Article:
Lake Elmo is joining the growing list of Twin Cities suburbs that are coming around to roundabouts.
Construction is scheduled to begin in mid-July on the circular junction where Hwy. 5 (Stillwater Boulevard N.) and County Hwy. 6 (Jamaca Avenue N.) meet, with the project expected to be complete by October.
The Washington County Board, in a 5-0 vote this week, signed off on the project, and the city is expected to follow suit.
Bids for the project, estimated to cost $1.6 million and overseen by the Minnesota Department of Transportation, will be opened on Friday. Nearly all costs will be funded by federal ($900,000) and MnDOT ($692,000) money that already has been earmarked for the project. That will leave the county's share at $24,000 and the city's portion at $15,500.
Improving safety is the primary driver of the project, said Wayne Sandberg, Washington County's deputy director of public works.
"We're concerned with crashes -- we have many crashes there," he said. "It's also difficult to make a left turn."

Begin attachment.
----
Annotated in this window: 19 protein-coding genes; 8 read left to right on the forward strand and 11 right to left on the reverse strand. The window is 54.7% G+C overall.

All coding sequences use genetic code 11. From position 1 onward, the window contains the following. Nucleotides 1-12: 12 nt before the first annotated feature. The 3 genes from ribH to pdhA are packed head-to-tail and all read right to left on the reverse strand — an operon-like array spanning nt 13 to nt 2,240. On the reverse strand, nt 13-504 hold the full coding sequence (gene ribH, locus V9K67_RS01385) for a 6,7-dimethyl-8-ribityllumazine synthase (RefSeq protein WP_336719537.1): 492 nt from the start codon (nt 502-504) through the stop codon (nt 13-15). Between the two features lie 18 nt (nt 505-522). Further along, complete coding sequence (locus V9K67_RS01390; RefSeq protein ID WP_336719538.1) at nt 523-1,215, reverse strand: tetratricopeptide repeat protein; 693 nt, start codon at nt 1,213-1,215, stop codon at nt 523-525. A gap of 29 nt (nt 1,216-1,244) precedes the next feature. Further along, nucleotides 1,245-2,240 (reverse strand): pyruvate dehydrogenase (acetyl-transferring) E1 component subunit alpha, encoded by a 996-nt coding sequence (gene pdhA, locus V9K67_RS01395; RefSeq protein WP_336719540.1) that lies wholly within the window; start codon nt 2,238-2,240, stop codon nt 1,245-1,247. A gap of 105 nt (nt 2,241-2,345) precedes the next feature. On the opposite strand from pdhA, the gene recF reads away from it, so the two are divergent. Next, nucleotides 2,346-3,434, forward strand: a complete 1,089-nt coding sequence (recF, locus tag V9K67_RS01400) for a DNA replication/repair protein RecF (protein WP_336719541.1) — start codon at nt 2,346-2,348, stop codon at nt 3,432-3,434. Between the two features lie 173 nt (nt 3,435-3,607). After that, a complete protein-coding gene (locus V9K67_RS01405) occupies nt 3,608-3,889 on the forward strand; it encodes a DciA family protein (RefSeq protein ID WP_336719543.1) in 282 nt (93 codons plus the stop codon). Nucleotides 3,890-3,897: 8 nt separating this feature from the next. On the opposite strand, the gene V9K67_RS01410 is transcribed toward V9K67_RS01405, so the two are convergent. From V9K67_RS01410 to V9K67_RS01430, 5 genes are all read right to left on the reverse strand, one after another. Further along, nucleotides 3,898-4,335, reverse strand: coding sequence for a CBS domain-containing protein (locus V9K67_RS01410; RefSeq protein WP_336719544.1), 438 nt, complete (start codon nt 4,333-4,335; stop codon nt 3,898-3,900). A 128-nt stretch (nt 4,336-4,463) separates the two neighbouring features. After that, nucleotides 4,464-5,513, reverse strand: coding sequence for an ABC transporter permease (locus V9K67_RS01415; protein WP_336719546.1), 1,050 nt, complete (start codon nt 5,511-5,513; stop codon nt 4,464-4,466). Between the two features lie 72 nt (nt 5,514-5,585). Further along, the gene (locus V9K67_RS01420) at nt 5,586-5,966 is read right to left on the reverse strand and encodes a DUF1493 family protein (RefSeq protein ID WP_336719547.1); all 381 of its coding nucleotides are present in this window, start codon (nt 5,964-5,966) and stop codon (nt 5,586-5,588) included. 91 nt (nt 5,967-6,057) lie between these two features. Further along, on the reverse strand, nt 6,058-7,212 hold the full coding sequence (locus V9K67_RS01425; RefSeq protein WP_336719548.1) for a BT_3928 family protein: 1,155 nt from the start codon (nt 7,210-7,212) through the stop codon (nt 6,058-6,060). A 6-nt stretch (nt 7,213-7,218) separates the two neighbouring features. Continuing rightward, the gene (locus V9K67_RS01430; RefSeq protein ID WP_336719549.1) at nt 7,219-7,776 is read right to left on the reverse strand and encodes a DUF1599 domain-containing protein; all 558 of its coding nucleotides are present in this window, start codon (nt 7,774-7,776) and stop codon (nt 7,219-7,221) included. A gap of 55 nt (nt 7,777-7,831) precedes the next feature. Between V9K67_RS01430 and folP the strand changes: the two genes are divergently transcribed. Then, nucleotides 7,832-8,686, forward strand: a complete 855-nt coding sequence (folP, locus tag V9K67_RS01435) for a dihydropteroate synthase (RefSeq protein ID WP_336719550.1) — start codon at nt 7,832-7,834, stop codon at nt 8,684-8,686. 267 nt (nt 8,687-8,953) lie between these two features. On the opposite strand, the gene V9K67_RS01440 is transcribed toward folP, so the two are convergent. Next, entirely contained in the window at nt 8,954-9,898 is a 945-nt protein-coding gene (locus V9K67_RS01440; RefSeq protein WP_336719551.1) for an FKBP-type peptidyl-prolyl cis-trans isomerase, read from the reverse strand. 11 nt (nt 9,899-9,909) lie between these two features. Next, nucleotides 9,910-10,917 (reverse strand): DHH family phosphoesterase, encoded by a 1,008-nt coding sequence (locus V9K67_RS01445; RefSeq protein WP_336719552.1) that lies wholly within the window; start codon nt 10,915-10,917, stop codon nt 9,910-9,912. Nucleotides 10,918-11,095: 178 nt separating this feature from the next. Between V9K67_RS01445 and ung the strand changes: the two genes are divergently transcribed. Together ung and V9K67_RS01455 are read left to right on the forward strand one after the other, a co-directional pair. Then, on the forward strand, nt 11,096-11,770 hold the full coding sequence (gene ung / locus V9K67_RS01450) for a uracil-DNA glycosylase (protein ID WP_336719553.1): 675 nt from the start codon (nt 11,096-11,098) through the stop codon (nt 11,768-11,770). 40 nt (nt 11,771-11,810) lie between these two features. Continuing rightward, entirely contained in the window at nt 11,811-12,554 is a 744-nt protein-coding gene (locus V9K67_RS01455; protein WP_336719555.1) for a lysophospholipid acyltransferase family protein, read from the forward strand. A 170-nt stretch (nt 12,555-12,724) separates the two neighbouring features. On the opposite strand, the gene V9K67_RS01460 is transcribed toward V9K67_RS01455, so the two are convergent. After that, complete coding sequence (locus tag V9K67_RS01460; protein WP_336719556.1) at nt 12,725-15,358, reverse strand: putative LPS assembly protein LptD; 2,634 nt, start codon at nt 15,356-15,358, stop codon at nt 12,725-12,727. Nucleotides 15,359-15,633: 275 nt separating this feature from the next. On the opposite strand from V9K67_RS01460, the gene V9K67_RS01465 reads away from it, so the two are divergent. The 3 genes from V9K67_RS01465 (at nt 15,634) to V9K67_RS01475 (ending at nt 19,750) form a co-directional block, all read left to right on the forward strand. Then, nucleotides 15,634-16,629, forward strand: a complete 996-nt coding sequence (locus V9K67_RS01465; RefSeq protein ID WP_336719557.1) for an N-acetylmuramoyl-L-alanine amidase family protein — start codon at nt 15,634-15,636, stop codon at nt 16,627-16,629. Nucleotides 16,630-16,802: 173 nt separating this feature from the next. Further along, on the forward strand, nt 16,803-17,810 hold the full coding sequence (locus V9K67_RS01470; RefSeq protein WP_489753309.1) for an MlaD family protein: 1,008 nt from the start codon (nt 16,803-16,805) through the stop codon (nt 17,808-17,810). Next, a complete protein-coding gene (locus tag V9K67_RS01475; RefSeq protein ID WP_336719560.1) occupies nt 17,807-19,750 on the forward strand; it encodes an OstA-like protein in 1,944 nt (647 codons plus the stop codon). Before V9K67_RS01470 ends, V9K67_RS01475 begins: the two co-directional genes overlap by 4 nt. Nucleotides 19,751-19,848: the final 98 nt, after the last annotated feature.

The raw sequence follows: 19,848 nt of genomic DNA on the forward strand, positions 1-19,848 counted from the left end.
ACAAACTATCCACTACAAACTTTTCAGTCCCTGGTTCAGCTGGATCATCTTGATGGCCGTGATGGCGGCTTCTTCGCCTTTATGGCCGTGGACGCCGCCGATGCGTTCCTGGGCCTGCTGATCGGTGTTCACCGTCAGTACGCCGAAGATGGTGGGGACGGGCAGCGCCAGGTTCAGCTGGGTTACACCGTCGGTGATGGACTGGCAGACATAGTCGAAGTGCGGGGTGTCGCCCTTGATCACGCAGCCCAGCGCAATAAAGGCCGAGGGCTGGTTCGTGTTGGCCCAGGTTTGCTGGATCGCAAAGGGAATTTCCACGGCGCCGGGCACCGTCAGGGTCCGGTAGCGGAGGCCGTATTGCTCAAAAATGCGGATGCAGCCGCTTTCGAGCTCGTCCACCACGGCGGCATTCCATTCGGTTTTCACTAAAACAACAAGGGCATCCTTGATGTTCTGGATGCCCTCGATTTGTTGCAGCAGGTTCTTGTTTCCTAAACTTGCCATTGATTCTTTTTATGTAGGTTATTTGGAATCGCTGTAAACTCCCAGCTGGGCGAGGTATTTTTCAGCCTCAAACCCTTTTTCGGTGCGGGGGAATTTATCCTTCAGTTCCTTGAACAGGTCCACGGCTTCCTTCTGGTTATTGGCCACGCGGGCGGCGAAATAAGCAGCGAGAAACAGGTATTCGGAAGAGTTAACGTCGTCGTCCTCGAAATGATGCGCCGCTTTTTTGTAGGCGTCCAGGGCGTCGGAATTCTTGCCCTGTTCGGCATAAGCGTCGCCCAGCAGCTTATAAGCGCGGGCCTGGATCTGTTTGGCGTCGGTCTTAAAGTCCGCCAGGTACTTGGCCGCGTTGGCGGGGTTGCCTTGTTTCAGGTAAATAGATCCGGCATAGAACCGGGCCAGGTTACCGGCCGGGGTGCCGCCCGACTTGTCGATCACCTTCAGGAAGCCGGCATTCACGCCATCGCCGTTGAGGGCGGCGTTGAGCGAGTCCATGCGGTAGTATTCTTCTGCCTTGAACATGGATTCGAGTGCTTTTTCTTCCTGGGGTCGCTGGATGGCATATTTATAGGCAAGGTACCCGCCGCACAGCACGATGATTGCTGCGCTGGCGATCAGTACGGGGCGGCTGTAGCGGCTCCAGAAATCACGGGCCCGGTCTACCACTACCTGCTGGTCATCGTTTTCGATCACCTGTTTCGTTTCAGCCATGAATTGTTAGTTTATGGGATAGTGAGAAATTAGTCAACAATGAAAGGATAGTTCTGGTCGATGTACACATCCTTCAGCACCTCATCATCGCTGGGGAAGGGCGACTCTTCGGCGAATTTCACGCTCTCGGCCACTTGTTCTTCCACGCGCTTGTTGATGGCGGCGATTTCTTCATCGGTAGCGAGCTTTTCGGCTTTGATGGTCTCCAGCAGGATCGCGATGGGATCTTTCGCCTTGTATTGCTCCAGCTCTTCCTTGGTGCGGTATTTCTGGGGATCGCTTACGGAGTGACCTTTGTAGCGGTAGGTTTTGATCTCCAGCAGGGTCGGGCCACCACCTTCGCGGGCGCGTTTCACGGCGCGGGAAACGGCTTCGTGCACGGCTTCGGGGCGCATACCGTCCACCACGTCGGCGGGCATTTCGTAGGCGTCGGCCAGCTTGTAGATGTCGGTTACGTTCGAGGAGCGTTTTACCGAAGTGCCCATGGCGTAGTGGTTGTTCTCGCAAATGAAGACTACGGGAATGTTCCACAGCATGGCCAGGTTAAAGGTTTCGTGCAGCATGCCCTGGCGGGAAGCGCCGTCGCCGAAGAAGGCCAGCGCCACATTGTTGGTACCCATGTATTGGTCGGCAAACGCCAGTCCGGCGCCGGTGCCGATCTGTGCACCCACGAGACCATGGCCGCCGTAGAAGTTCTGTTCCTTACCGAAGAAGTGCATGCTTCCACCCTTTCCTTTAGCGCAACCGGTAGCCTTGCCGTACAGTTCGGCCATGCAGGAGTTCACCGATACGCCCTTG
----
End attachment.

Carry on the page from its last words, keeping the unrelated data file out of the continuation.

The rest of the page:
"I drive this intersection every day, and it is a dangerous intersection," added County Board Chairman Bill Pulkrabek. "... So I'm glad we're doing it."
Roundabouts have been proven to reduce both the number and severity of traffic accidents at intersections, said MnDOT spokeswoman Mary McFarland Brooks. There are 39 percent fewer crashes at roundabouts compared to four-way intersections, and 89 percent fewer fatalities because of slower speeds and reduced crash impacts, she said. They are also less expensive to maintain than intersections with signals.
The Lake Elmo project also fits well with the rural landscape, she added, and will help calm speeds of vehicles coming from Interstate 694. "We have a lot of problems with speed in that area," she said.
From I-694 east to Jamaca Avenue, Hwy. 5 is four lanes wide, then narrows to two lanes. The roundabout also will offer a smoother and safer transition to the narrower roadway by slowing traffic as vehicles enter the roundabout, Sandberg said.
The design also includes right-turn bypasses -- traffic heading south and turning west, or going north and turning east -- will not go through the roundabout.
Both Sandberg and McFarland Brooks said local residents have supported the project at public meetings where it was explained.
There are 14 other roundabouts in Washington County, according to MnDOT. Eight are in Woodbury, three in Lakeland/Lakeland Shores, two in Cottage Grove and one in Stillwater. There are 86 roundabouts either built or under construction in Minnesota, and the number is certain to grow -- nearly 100 more are in various stages of planning.
Jim Anderson • 612-673-7199